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n Africa Journal of Nursing and Midwifery - The relationship between burnout and job satisfaction among registered nurses at an academic hospital in Johannesburg, South Africa

Volume 14, Issue 1
  • ISSN : 1682-5055
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Abstract

Rationalisation and deployment have become features of organisational restructuring in South African academic hospitals, and might be sources of dissatisfaction and stress among nurses. Job satisfaction levels and work-related burnout are important determinants of nurses' retention and turnover rates and might adversely affect their work performance and the quality of nursing care rendered. The purpose of this study was to determine registered nurses' (RNs) satisfaction with factors in their work environment and whether these correlated with burnout experiences.


Quantitative data were collected from a random sample of RNs ( = 165), using a Job Satisfaction Scale and the Maslach Burnout Inventory (MBI). Data were analysed using Chi-square (X2) and Fisher's Exact tests to determine the significance (at 0.05) of associations between job satisfaction variables and the dimensions of burnout, namely, emotional exhaustion, depersonalisation and personal accomplishment.
Most RNs reported low levels of satisfaction with both extrinsic and intrinsic job factors. Levels of emotional exhaustion were moderate to high (75.8%) with correspondingly high levels of depersonalisation (71.5%). Despite these findings, high levels of personal accomplishment were reported by most RNs (77.0%).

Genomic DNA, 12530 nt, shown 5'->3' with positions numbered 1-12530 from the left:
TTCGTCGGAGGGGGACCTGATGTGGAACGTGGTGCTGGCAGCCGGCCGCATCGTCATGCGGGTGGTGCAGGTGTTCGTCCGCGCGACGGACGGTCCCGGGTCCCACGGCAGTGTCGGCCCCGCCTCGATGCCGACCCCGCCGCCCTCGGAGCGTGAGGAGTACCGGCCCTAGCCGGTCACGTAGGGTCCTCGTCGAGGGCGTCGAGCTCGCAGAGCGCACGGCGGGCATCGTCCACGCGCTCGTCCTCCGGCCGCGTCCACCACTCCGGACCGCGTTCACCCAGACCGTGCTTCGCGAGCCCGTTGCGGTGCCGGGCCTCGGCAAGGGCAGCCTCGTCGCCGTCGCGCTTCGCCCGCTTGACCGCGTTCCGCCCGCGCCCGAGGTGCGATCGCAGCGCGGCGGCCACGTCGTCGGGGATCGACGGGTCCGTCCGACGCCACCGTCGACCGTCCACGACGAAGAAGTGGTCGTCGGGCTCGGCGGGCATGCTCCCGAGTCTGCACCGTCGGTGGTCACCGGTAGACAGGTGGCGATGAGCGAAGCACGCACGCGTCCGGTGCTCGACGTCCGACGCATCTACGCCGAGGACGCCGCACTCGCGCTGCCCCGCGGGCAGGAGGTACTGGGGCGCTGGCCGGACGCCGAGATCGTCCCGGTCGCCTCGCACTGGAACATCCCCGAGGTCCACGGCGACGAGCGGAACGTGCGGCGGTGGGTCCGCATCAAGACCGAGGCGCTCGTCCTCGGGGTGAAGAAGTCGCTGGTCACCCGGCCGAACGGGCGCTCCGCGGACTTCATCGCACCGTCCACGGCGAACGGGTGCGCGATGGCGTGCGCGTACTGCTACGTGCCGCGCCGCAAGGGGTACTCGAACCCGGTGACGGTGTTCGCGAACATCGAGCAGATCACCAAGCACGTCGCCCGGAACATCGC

There was a significant, inverse relationship between job satisfaction and two dimensions of burnout: emotional exhaustion and depersonalisation. Despite low satisfaction levels and some degree of burnout, the majority of RNs derived a sense of personal accomplishment from their jobs. Specific measures should be explored and implemented to improve nurses' physical work conditions, industrial relations, institutional management, promotion opportunities and recognition for good work to enhance nurses' levels of job satisfaction, and possibly also nurses' retention rates.

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/content/ajnm/14/1/EJC124890
2012-01-01
2019-02-20

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